Have you ever tried to explain your role as a content strategist to your parents? How about a search engine optimization specialist? Well, now is your chance to bring your parents to work and show them exactly what you do every day.
Turning the idea of bringing your kids to work on its head – an activity many of us can recall from our youth – LinkedIn has designated Nov. 7 as "Bring in Your Parents Day." The global initiative, according to LinkedIn, offers parents the chance to better understand what their children do and how they do it, so that they can provide better support for their kids.
LinkedIn decided to start the event after realizing that parents of young professionals today did not quite understand their children's chosen profession. According to their survey, 35 per cent of parents confessed to not being completely familiar with their child's work, while 59 per cent of parents expressed interest in learning more. Half of the respondents surveyed said they could be of greater benefit to their children professionally if they understood their work better.
LinkedIn ran a trial of "Bring in Your Parents Day" in their Dublin office. The event allowed parents to check out their child's workplace, mingle and meet with colleagues and bosses, and learn more about the company their kids work for.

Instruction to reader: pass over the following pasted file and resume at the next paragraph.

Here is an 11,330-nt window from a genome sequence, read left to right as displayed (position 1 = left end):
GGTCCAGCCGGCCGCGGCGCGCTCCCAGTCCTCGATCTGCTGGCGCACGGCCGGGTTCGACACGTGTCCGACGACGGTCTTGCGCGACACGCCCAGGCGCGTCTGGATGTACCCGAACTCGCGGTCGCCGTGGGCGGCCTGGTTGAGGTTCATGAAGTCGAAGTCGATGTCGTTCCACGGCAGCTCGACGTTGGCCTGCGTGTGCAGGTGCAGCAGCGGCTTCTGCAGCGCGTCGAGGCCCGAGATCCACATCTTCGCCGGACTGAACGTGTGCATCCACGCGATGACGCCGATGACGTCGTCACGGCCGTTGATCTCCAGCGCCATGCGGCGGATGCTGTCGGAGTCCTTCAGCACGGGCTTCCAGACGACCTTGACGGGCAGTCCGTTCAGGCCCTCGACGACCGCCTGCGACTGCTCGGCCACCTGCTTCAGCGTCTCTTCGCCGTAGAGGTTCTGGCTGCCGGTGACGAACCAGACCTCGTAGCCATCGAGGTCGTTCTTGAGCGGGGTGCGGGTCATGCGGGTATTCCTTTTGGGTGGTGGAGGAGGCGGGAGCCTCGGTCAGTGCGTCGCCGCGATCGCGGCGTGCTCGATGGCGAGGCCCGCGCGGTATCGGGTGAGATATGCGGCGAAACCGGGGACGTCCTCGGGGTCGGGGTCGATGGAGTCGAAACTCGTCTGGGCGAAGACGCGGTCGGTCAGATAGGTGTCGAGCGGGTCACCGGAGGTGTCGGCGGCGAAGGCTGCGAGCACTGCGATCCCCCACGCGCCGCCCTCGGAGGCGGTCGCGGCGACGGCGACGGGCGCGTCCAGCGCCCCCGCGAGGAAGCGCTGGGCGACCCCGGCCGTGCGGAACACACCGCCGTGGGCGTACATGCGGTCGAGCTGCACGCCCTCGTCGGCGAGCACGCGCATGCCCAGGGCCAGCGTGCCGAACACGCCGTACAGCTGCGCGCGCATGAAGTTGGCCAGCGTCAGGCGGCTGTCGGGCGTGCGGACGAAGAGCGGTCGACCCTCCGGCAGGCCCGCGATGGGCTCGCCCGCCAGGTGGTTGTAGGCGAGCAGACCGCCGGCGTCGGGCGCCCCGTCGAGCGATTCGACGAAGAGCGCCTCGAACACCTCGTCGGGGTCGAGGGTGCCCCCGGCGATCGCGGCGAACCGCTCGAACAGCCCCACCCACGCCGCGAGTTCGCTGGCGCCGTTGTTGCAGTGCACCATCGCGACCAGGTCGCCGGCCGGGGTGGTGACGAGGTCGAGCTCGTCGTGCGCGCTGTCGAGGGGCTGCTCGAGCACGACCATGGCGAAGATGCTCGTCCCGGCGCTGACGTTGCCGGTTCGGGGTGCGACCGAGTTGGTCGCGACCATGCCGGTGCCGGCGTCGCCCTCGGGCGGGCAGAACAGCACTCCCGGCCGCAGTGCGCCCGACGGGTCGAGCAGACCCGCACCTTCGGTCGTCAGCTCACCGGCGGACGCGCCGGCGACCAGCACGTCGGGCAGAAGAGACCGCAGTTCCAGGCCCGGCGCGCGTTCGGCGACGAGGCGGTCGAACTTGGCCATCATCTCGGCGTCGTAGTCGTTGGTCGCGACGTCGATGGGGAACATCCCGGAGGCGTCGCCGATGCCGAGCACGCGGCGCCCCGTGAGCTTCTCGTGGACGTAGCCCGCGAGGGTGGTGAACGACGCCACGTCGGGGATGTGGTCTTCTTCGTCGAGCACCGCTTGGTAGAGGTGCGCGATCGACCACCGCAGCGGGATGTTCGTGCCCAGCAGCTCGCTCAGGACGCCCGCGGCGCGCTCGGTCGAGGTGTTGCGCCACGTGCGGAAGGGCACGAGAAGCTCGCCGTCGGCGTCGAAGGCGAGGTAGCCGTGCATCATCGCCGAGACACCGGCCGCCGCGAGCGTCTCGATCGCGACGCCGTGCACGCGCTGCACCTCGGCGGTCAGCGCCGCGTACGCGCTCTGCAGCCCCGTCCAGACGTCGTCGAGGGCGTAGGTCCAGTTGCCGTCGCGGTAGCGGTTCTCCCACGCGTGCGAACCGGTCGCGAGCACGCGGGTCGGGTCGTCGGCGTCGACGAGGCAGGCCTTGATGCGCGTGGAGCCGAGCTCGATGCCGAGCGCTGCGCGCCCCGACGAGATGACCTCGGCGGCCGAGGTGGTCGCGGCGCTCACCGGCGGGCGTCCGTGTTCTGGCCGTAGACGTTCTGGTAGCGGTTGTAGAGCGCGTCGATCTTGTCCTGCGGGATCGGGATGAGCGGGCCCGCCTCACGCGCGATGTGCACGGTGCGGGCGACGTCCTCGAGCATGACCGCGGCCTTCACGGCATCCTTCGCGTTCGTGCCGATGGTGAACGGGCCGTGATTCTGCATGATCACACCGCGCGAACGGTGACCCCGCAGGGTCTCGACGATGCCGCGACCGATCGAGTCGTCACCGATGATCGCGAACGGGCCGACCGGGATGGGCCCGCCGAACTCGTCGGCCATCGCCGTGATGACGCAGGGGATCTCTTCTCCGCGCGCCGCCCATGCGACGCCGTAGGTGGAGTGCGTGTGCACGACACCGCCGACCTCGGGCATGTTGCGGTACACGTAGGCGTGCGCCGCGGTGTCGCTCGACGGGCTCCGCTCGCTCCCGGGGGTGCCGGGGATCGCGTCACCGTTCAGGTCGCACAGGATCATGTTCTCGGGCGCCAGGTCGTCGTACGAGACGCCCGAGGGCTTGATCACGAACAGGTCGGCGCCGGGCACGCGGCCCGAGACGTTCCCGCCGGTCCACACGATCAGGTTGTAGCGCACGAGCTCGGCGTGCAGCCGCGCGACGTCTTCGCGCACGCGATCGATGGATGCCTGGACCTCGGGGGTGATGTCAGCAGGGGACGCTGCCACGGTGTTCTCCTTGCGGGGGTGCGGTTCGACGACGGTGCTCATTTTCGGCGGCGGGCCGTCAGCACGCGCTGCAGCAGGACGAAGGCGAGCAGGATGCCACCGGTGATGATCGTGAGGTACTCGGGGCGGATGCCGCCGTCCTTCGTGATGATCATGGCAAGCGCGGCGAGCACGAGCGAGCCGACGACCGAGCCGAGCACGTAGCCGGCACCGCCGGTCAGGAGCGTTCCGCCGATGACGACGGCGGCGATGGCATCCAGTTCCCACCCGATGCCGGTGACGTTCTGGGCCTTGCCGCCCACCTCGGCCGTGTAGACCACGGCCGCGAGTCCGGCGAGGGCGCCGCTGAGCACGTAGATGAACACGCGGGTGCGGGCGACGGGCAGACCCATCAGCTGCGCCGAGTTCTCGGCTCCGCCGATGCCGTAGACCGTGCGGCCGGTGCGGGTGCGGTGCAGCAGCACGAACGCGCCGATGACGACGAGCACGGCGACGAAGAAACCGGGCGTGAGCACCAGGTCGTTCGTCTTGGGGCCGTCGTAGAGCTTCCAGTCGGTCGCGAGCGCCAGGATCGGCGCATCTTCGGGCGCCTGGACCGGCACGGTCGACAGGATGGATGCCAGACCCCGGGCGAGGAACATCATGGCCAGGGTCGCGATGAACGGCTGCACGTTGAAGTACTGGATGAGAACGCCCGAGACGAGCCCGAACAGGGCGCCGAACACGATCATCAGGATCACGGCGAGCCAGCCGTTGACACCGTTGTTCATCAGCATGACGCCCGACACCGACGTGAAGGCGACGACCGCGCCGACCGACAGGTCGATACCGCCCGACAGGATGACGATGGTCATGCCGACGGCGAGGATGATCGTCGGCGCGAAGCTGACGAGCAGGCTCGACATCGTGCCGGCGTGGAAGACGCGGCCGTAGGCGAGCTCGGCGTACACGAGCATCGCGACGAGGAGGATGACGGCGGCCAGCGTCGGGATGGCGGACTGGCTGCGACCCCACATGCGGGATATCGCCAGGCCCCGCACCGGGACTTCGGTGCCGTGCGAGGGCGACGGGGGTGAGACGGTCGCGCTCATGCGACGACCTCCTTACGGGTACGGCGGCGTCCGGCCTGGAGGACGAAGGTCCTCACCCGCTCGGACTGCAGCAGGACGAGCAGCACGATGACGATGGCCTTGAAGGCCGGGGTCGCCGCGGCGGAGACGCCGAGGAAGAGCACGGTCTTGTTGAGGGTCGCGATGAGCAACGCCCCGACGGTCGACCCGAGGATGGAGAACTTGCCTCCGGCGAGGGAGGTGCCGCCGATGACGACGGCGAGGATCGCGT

LinkedIn has already enlisted companies such as Edelman Financial, Deutsche Bank and Logitech International to participate. LinkedIn isn't the first to see value in this concept. Google held its second annual "Take Your Parents to Work Day" in May, welcoming more than 2,000 parents to its headquarters in Mountain View, Calif.
Janet Paskin, the assistant managing editor of Bloomberg Businessweek and editor of Businessweek.com, thinks the idea has merit. "There's something thrilling about seeing an adult child thriving in the world of work, moving effectively among colleagues who will never know that he slept with a baby blanket until he was 17," she wrote.
However, she also said the event had a hint of insensitivity about it. "It's also a little offensive, oblivious to the fact that people over 50 have been among the hardest hit by the economic shifts of the past decade, priced out and aged out of the changing job market," Ms. Paskin said.
While bringing your parents to work in North America might seem unusual, it's not uncommon in other parts of the world, such as India and Latin America. "As the world gets more diverse, this is a way to link to other cultures where involving parents is a way to show them honour," Purdue University management professor Ellen Ernst Kossek told USA Today.
Bruce Tulgan, a workplace consultant, agrees that bringing your parents to work is a sound strategy, since it can positively affect recruitment and retention.
"Employers think parents are more likely to see the value of the tangible and intangible benefits of the job," Mr. Tulgan told USA Today.
So, if you're not worried about your dad asking for a raise on your behalf, or your mom grilling your boss on your hours, you might consider taking them to work on Thursday. If you're lucky, they'll pack you a lunch.